A single photon can be in as many as four places at the same time

Vladan Vuletic, “Quantum physics: Entangled quartet,” News & Views, Nature 468: 384–385, 18 November 2010, summarizes the paper K. S. Choi, A. Goban, S. B. Papp, S. J. van Enk & H. J. Kimble, “Entanglement of spin waves among four quantum memories,” Nature 468: 412-416, 18 November 2010.

Particle-type versus wave-type measurements.

“Single photons can be stored in atomic gases. Choi et al. investigate what happens to interference when light is stored simultaneously in as many as four spatially distinct atomic clouds. The authors demonstrate quantum correlations (entanglement) in this composite matter–light system, and study how entanglement ultimately fades away to leave only classical correlations.

Choi et al. have measured quantum entanglement in a composite matter–light system by combining results from particle-type and wave-type measurements. In the particle-type set-up, a photon stored in one box can reach only one detector (D1, D2, D3 or D4). In the wave-type measurement, the photon is placed simultaneously in all four boxes and the light emerging from the boxes is combined through an arrangement of partially reflecting and totally reflecting mirrors such that light from any box can reach any detector.

In a classical world, something is either a particle or a wave, so a physical system will exhibit correlations either in the particle-type or wave-type detection set-up — but not in both. However, in the quantum world that we live in, it is possible to place, for example, a single photon simultaneously in all boxes such that correlations are observed in both detection set-ups. And this is exactly what Choi et al. have done in their experiment.

The authors measured correlations between the different boxes, either in the particle-type detection set-up or in the wave-type set-up. From the combination of these measurements, they extracted the degree of entanglement of the light shared between the four boxes. Using a method previously developed for a single photon travelling simultaneously along four possible paths, they identified quantitative criteria, involving combinations of particle-type and wave-type detection results, that allowed them to distinguish among entanglement between all four boxes, or three, or just two of them. In the presence of noise and other imperfections, they observed a gradual transition from four-party entanglement to no entanglement.”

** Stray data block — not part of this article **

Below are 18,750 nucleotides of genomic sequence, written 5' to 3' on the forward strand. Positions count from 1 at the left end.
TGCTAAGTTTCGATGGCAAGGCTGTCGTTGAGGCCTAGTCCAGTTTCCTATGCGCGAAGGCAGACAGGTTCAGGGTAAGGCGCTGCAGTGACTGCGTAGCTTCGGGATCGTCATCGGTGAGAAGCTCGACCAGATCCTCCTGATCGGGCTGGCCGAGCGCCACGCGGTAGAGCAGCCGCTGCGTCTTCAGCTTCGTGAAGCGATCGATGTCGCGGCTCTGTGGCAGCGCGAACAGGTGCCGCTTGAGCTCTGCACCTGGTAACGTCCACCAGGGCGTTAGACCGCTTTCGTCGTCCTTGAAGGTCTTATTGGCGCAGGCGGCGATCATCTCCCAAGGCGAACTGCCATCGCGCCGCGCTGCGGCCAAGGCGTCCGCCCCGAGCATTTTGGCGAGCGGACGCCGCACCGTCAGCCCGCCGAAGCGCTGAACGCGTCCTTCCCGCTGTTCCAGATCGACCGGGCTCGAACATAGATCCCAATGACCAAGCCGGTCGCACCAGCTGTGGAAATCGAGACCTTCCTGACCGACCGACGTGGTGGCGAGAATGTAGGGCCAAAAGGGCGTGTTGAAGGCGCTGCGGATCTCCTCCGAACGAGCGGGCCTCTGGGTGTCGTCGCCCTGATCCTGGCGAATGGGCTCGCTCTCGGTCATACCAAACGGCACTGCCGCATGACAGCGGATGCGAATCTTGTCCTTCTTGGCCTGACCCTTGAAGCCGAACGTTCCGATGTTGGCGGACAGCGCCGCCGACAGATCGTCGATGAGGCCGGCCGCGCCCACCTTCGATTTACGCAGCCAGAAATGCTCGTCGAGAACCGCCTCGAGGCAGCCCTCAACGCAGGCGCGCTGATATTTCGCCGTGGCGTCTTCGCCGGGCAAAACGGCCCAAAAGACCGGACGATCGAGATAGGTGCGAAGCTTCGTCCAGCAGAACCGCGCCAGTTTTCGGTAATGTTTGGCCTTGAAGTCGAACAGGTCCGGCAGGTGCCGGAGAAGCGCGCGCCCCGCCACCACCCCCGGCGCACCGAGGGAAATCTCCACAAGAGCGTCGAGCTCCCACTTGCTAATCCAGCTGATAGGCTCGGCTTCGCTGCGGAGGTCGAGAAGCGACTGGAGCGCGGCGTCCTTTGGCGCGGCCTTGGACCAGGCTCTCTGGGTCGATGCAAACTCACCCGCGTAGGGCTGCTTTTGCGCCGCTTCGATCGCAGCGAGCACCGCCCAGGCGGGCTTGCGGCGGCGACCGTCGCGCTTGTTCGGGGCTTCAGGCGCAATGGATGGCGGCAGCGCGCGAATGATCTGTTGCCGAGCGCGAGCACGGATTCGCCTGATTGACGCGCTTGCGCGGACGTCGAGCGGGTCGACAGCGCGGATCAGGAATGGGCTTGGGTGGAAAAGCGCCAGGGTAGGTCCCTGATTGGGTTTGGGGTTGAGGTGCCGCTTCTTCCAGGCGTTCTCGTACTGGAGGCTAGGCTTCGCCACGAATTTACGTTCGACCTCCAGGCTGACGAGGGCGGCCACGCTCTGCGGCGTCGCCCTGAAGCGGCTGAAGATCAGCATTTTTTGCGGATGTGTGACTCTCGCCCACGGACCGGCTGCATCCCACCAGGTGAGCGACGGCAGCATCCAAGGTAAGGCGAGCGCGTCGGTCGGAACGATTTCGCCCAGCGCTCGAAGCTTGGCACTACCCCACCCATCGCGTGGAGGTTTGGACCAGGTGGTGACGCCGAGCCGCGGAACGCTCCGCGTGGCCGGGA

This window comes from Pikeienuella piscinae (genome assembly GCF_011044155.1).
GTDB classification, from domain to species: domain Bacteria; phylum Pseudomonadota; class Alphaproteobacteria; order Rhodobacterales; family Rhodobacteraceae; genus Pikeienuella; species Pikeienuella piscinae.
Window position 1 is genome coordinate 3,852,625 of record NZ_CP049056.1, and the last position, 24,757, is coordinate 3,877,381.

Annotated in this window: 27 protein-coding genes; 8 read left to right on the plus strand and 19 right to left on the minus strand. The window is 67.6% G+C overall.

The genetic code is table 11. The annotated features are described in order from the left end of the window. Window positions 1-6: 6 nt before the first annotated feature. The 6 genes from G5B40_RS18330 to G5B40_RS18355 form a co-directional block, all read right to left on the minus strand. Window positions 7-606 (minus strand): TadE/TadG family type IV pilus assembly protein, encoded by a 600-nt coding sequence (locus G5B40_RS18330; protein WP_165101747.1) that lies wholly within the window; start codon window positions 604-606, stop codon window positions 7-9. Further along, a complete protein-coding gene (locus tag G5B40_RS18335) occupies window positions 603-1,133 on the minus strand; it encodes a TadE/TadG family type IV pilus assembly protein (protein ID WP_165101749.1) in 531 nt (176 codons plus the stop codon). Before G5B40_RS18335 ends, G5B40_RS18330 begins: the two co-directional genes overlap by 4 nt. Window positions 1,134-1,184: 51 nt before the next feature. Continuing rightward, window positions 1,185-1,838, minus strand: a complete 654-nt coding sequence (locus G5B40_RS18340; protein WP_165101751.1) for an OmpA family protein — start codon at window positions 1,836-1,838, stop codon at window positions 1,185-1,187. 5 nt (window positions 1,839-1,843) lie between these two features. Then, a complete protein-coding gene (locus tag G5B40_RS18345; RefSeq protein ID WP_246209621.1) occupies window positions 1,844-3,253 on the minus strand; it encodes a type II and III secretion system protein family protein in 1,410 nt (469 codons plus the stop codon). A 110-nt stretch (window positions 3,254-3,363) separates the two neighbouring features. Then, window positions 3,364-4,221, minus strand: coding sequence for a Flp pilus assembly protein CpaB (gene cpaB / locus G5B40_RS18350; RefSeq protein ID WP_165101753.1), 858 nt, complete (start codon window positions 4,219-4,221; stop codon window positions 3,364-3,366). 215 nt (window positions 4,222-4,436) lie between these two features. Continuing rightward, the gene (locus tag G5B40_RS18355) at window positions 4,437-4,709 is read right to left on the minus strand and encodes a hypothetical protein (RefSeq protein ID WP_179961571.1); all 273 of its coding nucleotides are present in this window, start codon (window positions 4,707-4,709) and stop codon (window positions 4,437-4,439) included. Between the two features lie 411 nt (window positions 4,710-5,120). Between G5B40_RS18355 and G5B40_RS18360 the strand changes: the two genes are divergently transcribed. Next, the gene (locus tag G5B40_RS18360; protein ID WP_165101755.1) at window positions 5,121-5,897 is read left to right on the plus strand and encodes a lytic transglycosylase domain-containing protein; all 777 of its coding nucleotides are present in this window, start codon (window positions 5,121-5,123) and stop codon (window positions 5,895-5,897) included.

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7 Responses to A single photon can be in as many as four places at the same time

  1. jerry bylander says:

    I don’t see how a force carrier can connect to two electrons in the way described.

  2. jerry bylander says:

    “a single photon can be at as many as four places at once.” OK, but if so how can it carry the strong force between two particles.

    • emulenews says:

      Jerry, do you mean electromagnetic force instead of strong force? Photons have a double role in physics: virtual photons are the carriers of electromagnetic force between charged particles and “real” photons are free particles corresponding to quantum degrees of freedom of electromagnetic waves.